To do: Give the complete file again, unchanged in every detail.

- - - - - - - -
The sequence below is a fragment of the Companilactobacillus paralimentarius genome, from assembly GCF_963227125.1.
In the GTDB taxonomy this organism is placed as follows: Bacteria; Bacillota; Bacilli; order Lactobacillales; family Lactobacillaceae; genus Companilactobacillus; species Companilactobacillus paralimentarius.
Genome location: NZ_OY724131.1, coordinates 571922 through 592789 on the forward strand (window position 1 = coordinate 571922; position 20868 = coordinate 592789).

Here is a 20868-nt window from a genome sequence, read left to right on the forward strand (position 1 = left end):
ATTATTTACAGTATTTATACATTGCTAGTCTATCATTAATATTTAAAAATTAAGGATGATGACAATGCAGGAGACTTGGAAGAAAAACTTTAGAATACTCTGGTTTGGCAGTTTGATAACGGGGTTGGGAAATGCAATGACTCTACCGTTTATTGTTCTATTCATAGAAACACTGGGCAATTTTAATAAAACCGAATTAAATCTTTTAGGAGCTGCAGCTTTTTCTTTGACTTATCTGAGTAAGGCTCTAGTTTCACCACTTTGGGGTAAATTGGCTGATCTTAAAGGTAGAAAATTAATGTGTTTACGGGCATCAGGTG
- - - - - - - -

The sequence below is a fragment of the Companilactobacillus paralimentarius genome, from assembly GCF_963227125.1.
In the GTDB taxonomy this organism is placed as follows: Bacteria; Bacillota; Bacilli; order Lactobacillales; family Lactobacillaceae; genus Companilactobacillus; species Companilactobacillus paralimentarius.
Genome location: NZ_OY724131.1, coordinates 571922 through 592789 on the forward strand (window position 1 = coordinate 571922; position 20868 = coordinate 592789).

Here is a 20868-nt window from a genome sequence, read left to right on the forward strand (position 1 = left end):
ATTATTTACAGTATTTATACATTGCTAGTCTATCATTAATATTTAAAAATTAAGGATGATGACAATGCAGGAGACTTGGAAGAAAAACTTTAGAATACTCTGGTTTGGCAGTTTGATAACGGGGTTGGGAAATGCAATGACTCTACCGTTTATTGTTCTATTCATAGAAACACTGGGCAATTTTAATAAAACCGAATTAAATCTTTTAGGAGCTGCAGCTTTTTCTTTGACTTATCTGAGTAAGGCTCTAGTTTCACCACTTTGGGGTAAATTGGCTGATCTTAAAGGTAGAAAATTAATGTGTTTACGGGCATCAGGTG